The Thing With Feathers


imageI had one of those existential days this week where I looked around at the parts of my life that I’m usually good at shoving aside and not dwelling on because they make me crazy. But this time when I tried to shove them aside, they wouldn’t be shoved. They stayed.

I tried to ignore them as I weeded the yard in the 100 degree heat. As much as I love a yard without weeds, I hate the weeding. When I am overheated, I’m learning, my life skills start slipping away. I turn into this person who CANNOT COPE WITH ANYTHING when surrounded by heat and weeds, apparently.

The day continued its steep descent, bottoming out dramatically some time later.

Ironically, Jack and Charlie were behaving nicely. They alternated following me around outside and going inside to flop down on the couch when they got hot. The problem wasn’t them.

It was me.

I couldn’t laugh or shrug off the weird idiosyncrasies that fill our life. They made me furious. I was mad about Sundays being long and horrible. I was mad that our weekends are weird and hard, and that we are so reliant on babysitters to function beyond survival mode. I was mad that I’m surrounded by kid food, and that Jack eats all my fancy cheese that I hide from him.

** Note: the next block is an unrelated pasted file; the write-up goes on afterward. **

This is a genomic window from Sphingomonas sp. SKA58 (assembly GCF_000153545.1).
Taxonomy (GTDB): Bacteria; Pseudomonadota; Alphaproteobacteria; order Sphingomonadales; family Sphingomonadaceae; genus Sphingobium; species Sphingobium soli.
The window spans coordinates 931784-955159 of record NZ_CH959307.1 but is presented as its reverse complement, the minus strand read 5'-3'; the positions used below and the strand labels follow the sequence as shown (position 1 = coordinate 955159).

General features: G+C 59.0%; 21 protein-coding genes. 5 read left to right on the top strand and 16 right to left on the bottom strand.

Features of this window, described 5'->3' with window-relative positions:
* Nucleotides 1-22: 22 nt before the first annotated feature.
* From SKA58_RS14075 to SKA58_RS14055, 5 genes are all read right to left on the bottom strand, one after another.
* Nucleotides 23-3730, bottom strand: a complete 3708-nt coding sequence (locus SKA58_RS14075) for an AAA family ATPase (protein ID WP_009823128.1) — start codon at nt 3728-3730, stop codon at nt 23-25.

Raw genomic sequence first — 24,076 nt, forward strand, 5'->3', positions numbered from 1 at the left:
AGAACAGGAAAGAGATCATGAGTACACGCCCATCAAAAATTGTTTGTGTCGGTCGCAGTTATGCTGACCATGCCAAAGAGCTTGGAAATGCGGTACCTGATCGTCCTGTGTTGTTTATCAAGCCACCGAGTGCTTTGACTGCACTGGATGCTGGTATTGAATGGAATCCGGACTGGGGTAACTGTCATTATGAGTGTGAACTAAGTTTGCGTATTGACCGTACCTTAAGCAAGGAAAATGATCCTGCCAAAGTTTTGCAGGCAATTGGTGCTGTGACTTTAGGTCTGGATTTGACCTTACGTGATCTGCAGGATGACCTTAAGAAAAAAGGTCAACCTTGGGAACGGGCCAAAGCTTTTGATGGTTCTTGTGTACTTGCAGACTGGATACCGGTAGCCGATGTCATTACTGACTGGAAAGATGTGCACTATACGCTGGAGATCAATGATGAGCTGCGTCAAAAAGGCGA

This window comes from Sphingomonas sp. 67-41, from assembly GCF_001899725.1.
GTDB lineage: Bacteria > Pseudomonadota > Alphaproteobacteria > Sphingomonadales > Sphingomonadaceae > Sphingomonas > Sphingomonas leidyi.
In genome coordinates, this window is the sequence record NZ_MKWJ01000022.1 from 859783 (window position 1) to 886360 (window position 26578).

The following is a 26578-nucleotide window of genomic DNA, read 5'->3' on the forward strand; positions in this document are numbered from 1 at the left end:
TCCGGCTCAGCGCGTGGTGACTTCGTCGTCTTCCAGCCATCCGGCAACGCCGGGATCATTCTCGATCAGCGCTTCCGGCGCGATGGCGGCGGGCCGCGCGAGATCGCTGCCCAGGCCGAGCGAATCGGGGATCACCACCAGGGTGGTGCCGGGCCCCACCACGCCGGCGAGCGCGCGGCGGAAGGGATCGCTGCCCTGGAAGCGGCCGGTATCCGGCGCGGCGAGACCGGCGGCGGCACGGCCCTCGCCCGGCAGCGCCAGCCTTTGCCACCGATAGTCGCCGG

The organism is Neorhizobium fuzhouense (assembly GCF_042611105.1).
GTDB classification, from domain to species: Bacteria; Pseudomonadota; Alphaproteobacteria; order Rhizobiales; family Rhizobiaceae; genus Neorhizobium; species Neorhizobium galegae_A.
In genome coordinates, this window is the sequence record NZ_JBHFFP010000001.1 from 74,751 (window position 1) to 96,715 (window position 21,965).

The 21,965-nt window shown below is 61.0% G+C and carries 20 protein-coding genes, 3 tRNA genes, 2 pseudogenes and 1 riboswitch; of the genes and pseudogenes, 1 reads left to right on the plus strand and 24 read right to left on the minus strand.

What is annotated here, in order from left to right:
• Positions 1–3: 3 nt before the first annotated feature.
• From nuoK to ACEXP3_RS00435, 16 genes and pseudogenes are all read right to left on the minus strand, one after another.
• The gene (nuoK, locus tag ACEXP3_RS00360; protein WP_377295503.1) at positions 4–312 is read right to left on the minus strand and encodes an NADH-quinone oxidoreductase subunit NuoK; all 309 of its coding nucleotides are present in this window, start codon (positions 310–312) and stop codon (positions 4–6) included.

I was depressed about the ten thousand ways that having high-maintenance kids is limiting.

I said to God, “I know you love me, but it doesn’t feel like knowing this is helping me right now because I have to figure it out myself, or just keep enduring, or whatever, because that’s the way it is.”

Emily Dickinson wrote that “‘Hope’ is the thing with feathers that perches in the soul.” And it totally is, I concur, and they shimmer with iridescence. Sometimes, though, the feathered thing feels dead.

At church, my friend Jana spoke, saying that often we think that God will give us a stone or a serpent when we ask for bread. She talked about how we erroneously think we have to figure it out on our own (I wondered how Jana KNEW???) or continue suffering indefinitely. Then she spoke of miracles that she saw in the lives of the people in Kenya who prayed and believed.

“God wants to help us, not hurt us!” She exclaimed.

People, I too have experienced miracles in raising my family, and yet I still brace myself for the stone or the serpent that I expect to fall on me from the sky.

Why do I do this?

Am I so jaded that I can’t remember all the gifts that have also landed on my head? I am jaded, yes, but the thing with feathers does still live within me.

We have hoped for good things, and the gift is that when bad things happened instead, we somehow managed to keep going anyway.

God gets it. He knows.

He wants to help us, not hurt us.

And so he gave me Dutch, and Henry, and Truman. He gave us Jack and Charlie. He gave us friends and teachers and doctors and behavior therapists and prescription drugs and Coca Cola and date night and sleep. He gave us a plan to come back to Him and slough off the sadness of mortality.

Between all of this and the six of us in my family, there is enough temerity and chutzpah, meekness and tenderness, eye-rolling and pissed-off longevity, to see us through.

All of it is a gift, the brimstone and the lightness of being. God knows it is.


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